Mutations in the granulocyte colony-stimulating factor (G-CSF) receptor gene are found in a number of patients with severe chronic neutropenia predisposed to acute myeloid leukemia. These mutations result in the absence of the C-terminal domain of the G-CSF-R, a region which has been implicated in differentiation signaling. We generated mice with an equivalent mutation (gcsfr-▵715) by homologous and Cre-mediated recombination in embryonic stem cells. Both wt/▵715 and▵715/▵715 mice have significantly reduced numbers of blood neutrophils compared with their wt/wt littermates. However, under continuous G-CSF administration mutant mice develop peripheral neutrophil counts that significantly exceed those of wild-type littermates. These findings indicate that depending on G-CSF levels in mice, the ▵715 mutation can contribute both to neutropenia and to neutrophilia.

THE PRODUCTION of neutrophilic granulocytes is regulated by a range of cytokines, including stem cell factor (SCF), interleukin-3 (IL-3), granulocyte-macrophage colony-stimulating factor (GM-CSF), IL-6 and G-CSF. Studies in mice deficient for these cytokines have established that G-CSF is the major regulator of neutrophil production.1-3 G-CSF mediates its effects through activation of its cognate receptor (G-CSF-R), a single-transmembrane protein of the hematopoietin or cytokine receptor class I superfamily.4-6 Whereas the membrane-proximal cytoplasmic region of G-CSF-R is essential for transduction of mitogenic signals in murine cell lines,6 7 induction of neutrophilic differentiation requires the integrity of the membrane-distal C-terminal region.7-9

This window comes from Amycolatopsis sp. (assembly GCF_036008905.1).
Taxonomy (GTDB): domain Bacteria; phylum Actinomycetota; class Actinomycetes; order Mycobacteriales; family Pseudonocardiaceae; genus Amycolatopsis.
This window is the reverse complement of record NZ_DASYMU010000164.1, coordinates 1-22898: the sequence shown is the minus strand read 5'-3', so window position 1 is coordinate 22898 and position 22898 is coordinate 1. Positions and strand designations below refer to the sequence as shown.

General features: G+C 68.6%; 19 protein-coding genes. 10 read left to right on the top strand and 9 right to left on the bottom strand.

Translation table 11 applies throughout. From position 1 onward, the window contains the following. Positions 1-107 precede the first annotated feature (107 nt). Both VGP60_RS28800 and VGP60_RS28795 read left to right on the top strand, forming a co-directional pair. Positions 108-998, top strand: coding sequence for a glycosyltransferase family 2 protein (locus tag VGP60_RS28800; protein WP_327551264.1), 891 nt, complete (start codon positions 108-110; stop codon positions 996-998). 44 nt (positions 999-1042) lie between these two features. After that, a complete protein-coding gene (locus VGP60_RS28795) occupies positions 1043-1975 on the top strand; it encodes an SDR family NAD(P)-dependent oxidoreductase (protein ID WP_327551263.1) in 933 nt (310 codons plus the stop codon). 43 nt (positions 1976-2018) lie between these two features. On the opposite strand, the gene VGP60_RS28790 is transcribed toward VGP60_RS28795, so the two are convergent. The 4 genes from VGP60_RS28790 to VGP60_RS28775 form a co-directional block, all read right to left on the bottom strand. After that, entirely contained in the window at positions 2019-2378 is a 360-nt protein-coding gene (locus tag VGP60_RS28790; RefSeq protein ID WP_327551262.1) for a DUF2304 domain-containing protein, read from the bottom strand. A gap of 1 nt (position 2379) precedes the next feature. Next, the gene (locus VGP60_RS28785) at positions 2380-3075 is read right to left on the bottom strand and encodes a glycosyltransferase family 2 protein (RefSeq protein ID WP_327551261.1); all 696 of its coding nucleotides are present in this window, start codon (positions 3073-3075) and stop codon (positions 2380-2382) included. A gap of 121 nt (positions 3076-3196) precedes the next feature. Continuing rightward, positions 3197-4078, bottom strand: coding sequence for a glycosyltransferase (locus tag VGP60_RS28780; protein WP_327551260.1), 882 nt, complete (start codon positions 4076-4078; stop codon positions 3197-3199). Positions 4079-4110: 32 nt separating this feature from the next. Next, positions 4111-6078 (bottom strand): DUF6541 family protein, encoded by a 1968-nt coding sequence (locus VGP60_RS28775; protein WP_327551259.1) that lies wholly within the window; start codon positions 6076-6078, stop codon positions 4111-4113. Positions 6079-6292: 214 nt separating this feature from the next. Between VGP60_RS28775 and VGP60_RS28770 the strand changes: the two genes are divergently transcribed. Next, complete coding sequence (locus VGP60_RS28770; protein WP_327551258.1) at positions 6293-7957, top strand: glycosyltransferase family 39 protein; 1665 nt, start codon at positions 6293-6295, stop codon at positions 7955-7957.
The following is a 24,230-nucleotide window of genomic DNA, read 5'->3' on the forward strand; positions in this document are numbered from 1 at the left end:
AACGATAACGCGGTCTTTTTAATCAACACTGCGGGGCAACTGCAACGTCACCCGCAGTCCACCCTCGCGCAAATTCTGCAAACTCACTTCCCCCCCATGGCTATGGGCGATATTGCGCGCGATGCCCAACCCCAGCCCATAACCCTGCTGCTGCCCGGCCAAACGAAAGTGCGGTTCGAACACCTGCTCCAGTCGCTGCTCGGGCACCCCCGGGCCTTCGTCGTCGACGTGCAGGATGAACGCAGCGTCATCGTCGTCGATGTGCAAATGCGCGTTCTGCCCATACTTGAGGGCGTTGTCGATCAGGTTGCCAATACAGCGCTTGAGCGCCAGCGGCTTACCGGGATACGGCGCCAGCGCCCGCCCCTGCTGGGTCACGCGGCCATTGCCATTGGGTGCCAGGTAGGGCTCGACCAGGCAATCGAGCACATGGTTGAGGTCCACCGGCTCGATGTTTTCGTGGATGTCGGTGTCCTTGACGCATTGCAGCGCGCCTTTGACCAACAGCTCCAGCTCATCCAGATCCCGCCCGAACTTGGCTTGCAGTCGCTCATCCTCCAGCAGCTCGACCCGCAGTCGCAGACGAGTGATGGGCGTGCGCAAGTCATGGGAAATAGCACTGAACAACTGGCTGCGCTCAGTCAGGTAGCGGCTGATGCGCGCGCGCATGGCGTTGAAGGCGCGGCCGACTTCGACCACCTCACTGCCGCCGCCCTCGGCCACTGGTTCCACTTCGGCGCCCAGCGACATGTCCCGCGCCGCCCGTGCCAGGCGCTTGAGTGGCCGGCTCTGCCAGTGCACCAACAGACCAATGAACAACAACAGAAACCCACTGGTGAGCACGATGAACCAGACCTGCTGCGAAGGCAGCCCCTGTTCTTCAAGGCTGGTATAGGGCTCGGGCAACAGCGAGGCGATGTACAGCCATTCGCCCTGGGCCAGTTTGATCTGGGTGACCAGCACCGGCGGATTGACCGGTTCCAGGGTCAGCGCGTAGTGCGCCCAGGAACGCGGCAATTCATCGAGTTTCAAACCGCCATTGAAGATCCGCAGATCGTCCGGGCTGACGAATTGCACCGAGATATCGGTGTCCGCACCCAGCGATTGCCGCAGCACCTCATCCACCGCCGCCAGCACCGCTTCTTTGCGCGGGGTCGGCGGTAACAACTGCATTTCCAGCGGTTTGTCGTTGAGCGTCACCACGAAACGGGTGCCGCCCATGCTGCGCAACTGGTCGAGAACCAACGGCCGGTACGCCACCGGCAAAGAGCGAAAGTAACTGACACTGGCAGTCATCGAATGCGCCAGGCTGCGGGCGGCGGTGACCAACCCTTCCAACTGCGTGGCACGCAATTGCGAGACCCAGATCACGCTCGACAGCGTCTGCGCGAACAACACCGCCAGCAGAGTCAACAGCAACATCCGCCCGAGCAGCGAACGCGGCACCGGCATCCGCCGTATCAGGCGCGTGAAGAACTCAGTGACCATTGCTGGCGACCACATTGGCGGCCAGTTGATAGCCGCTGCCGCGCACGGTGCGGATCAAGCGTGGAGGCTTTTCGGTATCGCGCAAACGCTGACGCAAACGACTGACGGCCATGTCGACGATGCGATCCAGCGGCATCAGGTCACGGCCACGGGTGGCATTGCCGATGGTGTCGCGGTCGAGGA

Like all members of the hematopoietin receptor superfamily, G-CSF-R lacks intrinsic tyrosine kinase activity but activates tyrosine kinases of the JAK family that associate to the membrane proximal cytoplasmic region of the receptor.10 11 The JAKs then tyrosine phosphorylate STAT (signal transducer and activator of transcription) proteins, which form dimeric or oligomeric complexes and translocate to the nucleus, where they induce gene transcription.12